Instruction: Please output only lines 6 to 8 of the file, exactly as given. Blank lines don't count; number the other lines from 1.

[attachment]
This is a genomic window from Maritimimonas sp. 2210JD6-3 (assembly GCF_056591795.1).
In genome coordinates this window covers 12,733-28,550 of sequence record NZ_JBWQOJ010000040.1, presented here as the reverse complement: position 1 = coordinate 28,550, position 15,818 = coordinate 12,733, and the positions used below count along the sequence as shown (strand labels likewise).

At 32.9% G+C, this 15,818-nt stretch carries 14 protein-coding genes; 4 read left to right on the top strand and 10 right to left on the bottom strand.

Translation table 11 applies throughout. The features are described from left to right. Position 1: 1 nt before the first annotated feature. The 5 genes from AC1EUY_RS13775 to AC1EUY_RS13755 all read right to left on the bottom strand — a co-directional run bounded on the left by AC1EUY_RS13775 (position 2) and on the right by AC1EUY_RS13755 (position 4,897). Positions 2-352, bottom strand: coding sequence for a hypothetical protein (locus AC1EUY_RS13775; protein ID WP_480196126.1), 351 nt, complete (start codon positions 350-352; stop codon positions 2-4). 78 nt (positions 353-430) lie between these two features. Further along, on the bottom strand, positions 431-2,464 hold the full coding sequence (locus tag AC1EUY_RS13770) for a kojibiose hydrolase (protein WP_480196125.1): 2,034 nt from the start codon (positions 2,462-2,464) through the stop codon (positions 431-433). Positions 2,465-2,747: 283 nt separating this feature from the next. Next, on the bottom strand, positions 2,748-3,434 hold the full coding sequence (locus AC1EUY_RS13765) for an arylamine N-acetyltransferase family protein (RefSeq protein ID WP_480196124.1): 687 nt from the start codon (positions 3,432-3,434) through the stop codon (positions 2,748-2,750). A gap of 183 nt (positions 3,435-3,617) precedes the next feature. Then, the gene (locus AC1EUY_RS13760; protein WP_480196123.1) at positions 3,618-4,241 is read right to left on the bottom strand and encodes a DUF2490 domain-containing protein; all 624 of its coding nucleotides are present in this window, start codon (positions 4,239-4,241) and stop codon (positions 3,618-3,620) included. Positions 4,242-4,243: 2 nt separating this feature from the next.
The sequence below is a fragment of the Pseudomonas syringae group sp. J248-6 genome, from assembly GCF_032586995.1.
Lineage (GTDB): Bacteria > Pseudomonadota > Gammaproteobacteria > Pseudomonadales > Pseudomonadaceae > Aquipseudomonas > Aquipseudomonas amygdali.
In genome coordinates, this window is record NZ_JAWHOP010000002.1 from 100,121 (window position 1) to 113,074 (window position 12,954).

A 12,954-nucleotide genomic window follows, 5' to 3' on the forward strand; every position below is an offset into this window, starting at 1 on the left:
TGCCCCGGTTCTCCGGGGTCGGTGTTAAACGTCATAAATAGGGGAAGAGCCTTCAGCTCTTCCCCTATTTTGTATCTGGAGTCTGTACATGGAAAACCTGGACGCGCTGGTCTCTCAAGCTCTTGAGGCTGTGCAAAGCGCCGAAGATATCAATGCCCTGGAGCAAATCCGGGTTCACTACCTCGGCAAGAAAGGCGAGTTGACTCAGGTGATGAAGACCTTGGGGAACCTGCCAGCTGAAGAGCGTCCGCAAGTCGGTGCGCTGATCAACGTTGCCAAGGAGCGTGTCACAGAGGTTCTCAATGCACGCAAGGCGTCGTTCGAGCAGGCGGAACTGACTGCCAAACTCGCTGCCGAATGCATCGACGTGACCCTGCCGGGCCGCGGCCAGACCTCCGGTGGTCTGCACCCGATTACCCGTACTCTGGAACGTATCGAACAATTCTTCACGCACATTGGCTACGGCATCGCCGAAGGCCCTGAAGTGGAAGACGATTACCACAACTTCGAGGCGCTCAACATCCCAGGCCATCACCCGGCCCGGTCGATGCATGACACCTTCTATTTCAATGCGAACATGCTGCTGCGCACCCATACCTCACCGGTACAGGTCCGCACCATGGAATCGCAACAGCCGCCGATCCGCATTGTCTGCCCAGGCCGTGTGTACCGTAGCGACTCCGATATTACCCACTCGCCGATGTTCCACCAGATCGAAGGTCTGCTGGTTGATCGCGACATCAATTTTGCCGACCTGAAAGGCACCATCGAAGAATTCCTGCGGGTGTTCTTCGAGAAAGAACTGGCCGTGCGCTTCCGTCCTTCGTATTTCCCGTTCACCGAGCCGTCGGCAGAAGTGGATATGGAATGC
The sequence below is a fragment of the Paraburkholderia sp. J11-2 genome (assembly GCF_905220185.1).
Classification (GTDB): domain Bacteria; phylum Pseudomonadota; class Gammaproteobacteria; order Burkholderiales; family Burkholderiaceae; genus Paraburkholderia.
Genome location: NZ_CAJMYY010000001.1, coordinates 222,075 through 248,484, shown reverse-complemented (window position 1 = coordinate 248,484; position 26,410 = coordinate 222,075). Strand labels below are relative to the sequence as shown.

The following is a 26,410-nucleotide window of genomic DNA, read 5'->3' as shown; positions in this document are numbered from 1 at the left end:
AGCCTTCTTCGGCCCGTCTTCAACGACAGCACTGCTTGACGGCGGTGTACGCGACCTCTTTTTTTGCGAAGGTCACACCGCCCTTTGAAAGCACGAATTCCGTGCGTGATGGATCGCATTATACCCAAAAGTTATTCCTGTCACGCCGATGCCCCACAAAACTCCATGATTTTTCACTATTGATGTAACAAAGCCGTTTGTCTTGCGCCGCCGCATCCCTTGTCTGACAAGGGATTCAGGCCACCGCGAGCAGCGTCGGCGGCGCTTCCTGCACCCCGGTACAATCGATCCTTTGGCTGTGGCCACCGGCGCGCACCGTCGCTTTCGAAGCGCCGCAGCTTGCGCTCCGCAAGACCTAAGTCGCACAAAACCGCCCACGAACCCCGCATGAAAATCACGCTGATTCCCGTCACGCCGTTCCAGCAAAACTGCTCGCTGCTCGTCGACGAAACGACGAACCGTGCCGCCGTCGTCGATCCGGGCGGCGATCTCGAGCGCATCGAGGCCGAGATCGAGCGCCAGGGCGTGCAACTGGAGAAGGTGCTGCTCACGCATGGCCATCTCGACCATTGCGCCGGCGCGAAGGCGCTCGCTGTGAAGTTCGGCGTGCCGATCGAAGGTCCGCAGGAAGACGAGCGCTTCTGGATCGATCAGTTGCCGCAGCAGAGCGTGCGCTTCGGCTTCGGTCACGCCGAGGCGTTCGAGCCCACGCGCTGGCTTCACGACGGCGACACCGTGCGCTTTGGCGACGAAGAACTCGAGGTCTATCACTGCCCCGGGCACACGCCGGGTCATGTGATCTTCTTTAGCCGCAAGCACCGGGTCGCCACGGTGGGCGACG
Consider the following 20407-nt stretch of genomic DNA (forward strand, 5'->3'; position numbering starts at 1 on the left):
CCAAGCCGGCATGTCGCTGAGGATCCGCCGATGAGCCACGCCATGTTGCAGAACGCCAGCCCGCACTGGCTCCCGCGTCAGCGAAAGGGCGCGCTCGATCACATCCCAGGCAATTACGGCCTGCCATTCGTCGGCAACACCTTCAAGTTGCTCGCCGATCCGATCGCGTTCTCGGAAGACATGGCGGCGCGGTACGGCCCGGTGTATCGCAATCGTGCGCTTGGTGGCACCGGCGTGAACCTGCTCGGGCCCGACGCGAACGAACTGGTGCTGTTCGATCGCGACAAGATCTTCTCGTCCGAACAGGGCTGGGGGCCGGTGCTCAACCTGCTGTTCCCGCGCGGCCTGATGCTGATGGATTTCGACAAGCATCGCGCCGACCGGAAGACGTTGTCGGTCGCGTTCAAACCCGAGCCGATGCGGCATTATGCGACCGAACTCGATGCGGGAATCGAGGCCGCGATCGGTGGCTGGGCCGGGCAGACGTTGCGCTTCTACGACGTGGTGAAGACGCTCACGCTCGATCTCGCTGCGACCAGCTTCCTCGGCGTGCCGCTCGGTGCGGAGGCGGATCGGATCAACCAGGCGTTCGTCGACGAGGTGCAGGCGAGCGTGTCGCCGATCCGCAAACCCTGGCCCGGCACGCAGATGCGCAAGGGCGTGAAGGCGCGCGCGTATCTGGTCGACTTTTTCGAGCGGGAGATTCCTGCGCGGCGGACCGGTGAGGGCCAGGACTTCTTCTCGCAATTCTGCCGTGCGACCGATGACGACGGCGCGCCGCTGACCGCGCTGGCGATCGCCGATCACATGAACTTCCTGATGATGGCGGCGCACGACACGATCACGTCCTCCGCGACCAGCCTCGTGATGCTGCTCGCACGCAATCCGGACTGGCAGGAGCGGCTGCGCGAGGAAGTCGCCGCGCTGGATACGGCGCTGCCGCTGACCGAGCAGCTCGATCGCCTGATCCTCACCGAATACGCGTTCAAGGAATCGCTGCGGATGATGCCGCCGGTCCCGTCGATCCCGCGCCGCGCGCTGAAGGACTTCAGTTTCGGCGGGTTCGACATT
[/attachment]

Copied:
Lineage (GTDB): Bacteria > Pseudomonadota > Gammaproteobacteria > Pseudomonadales > Pseudomonadaceae > Aquipseudomonas > Aquipseudomonas amygdali.
In genome coordinates, this window is record NZ_JAWHOP010000002.1 from 100,121 (window position 1) to 113,074 (window position 12,954).

A 12,954-nucleotide genomic window follows, 5' to 3' on the forward strand; every position below is an offset into this window, starting at 1 on the left: